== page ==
In previous years, the focus of ANZAC day commemorations has included Afghanistan and the WWI Centenary.
Women have been involved in every kind of war and conflict, usually as nurses for centuries. The most renowned nurse is from the Crimean War, when British nurse Florence Nightingale introduced basic practices which eventually spread to Australia.
The Australian women became involved in war in 1898 with the formation of the Australian Nursing Service of New South Wales, and later around 60 nurses served in The Boer War. They were scatter throughout South Africa; however, many found themselves tending patients with diseases such as typhoid instead of tending men wounded in battle, because conditions were so unsanitary.
One nurse, Nellie Gould, worked on transforming conditions and raising patient care while statiend at Sterkstroom. When she returned to Sydney, she continued in her work and in WWI, served in Egypt, France and England.
WWI also saw nurses serve in Belguim, Greece, Palestine, Mesopotamia and India. 3,000 Australian civilian nurses volunteered for active service, working in hospitals, on hospital ships and trains, or in casualty clearing stations closer to the front line. Many of these women were decorated, with eight receiving the Military Medal for bravery. Twenty-five died during service.
By the end of the war, having faced the dangers and demands of wartime nursing and taken on new responsibilities and practices, nurses had proved to be essential to military medical service.
In WWII women served in the nursing corps of the three Australian Services. More women also joined the auxiliary services established during the war so men could be released for combat roles. There were many volunteer organisations and a Women’s Land Army to support agricultural production.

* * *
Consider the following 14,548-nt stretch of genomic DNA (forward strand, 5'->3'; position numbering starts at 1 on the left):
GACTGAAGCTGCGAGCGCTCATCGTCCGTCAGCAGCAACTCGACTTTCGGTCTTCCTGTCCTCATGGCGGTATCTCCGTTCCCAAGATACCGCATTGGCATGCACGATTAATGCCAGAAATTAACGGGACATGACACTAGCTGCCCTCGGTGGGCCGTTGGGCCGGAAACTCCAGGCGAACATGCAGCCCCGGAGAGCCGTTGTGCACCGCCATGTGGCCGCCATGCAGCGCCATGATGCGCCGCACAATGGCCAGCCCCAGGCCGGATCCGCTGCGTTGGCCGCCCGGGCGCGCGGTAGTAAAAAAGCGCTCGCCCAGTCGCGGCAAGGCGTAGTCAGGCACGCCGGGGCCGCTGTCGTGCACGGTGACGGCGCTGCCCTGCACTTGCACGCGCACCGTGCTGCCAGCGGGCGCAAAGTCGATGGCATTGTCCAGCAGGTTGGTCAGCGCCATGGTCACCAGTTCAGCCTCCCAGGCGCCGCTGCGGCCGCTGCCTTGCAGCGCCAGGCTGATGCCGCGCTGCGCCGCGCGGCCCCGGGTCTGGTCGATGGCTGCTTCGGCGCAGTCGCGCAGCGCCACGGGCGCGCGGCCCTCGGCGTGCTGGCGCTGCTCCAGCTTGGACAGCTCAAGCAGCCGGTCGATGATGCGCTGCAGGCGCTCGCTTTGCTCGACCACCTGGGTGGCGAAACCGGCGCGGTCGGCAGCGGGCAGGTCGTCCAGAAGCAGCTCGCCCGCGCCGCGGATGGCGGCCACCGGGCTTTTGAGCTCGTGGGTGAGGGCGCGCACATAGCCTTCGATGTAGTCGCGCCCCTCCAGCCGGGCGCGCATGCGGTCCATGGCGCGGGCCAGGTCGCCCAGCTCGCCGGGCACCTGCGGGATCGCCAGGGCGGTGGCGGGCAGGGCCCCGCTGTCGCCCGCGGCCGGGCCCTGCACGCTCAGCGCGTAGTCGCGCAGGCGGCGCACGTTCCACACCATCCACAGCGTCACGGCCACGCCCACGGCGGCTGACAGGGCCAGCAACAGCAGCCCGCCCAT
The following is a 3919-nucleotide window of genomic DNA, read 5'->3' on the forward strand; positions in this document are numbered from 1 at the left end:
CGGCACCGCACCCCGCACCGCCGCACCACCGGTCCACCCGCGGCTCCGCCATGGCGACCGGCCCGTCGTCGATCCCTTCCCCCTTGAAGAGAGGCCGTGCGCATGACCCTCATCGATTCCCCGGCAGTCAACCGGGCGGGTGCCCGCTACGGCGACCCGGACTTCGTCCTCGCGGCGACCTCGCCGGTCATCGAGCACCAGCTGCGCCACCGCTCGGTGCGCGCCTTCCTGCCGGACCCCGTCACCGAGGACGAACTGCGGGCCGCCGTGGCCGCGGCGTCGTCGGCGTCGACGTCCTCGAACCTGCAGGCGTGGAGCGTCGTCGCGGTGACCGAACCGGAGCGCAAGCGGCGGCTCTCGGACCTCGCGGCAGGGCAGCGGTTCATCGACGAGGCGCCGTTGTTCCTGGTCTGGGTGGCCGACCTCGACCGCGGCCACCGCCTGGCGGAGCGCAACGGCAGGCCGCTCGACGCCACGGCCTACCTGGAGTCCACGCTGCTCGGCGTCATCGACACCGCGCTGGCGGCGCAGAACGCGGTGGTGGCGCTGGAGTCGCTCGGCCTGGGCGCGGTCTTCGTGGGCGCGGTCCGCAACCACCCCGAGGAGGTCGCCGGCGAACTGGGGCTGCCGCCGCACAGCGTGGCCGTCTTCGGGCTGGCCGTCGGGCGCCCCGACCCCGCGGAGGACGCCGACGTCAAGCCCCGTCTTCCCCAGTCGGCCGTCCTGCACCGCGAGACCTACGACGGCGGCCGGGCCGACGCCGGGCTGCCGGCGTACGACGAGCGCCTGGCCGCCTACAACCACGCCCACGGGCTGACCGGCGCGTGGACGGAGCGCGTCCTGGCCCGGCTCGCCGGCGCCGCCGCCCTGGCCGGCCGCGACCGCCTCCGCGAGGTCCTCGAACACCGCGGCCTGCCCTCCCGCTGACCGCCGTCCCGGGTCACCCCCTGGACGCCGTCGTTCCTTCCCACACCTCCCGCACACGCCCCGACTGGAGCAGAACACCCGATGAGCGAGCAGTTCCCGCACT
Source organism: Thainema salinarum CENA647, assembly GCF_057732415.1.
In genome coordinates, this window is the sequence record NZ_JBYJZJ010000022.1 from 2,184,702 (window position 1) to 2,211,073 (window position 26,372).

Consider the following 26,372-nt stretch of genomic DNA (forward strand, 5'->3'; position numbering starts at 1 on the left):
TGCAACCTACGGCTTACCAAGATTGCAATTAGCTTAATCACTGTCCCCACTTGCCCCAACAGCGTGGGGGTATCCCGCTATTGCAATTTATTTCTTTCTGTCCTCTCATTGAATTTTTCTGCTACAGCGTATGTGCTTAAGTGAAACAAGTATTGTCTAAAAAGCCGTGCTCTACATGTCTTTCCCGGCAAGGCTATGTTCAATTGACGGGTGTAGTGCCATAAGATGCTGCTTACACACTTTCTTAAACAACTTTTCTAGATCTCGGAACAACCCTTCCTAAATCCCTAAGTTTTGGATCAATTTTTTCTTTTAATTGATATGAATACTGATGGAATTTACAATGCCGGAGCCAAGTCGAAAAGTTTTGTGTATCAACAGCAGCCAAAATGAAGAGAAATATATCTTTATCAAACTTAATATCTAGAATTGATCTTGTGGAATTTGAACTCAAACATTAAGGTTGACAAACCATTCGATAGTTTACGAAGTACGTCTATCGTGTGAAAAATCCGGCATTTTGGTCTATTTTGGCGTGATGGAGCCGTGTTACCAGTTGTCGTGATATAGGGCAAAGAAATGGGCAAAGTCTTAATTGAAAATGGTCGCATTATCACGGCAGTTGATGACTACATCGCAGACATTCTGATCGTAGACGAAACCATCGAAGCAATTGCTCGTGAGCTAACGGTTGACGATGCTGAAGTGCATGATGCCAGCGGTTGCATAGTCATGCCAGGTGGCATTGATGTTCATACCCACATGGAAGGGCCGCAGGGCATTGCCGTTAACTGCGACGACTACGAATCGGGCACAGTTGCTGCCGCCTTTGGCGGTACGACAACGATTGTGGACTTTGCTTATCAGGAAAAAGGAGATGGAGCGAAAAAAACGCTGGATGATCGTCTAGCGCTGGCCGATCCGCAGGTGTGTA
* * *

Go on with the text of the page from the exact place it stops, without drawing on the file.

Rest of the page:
Many women held positions which were previously male-only occupations. Members of the AWAS served as mechanics, drivers, cooks, telecommunications officers, typists and dozens of other occupations. Many were attached to the Royal Australian Artillery fixed defence positions – in charge of the radar and searchlights attached to anti-aircraft gun positions.
The AWAS was the only non-medical women’s service to send personnel overseas during the war. 3,477 AANS nurses served and of these 71 never returned.
During the Korean War, women served in BCOF hospitals in Japan with a small number based in Korea. In the Malayan Emergency, 33 nurses were deployed overseas while the Vietnam War involved 43 members of the Royal Australian Army Nursing Corps. Australian women civilians also deployed to Vietnam serving as journalists, entertainers, Red Cross support and civilian medical teams.
In the first and second Gulf conflicts, women were active in service as pilots, medical and support staff on military bases from Saudi Arabia to Afghanistan.
Today, women are on active service in combat areas, including Afghanistan and Iraq. Women ADF members fly, navigate and maintain war plans; they crew ships, including submarines; they make command decisions.